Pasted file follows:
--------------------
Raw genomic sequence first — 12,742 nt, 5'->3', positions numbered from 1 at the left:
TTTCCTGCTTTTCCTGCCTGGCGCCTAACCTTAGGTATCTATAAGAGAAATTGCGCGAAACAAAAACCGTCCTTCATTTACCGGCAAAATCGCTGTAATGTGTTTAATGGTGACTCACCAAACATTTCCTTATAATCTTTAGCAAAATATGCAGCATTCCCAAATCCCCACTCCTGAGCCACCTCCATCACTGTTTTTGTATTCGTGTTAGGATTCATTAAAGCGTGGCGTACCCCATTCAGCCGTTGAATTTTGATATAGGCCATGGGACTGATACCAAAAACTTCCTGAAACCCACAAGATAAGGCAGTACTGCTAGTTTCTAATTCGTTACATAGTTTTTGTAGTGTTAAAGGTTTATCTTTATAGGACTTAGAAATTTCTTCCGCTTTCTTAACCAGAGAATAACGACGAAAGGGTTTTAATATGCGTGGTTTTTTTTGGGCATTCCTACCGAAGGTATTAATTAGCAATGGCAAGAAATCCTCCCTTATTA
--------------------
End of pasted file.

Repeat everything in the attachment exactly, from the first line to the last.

Raw genomic sequence first — 12,742 nt, 5'->3', positions numbered from 1 at the left:
TTTCCTGCTTTTCCTGCCTGGCGCCTAACCTTAGGTATCTATAAGAGAAATTGCGCGAAACAAAAACCGTCCTTCATTTACCGGCAAAATCGCTGTAATGTGTTTAATGGTGACTCACCAAACATTTCCTTATAATCTTTAGCAAAATATGCAGCATTCCCAAATCCCCACTCCTGAGCCACCTCCATCACTGTTTTTGTATTCGTGTTAGGATTCATTAAAGCGTGGCGTACCCCATTCAGCCGTTGAATTTTGATATAGGCCATGGGACTGATACCAAAAACTTCCTGAAACCCACAAGATAAGGCAGTACTGCTAGTTTCTAATTCGTTACATAGTTTTTGTAGTGTTAAAGGTTTATCTTTATAGGACTTAGAAATTTCTTCCGCTTTCTTAACCAGAGAATAACGACGAAAGGGTTTTAATATGCGTGGTTTTTTTTGGGCATTCCTACCGAAGGTATTAATTAGCAATGGCAAGAAATCCTCCCTTATTA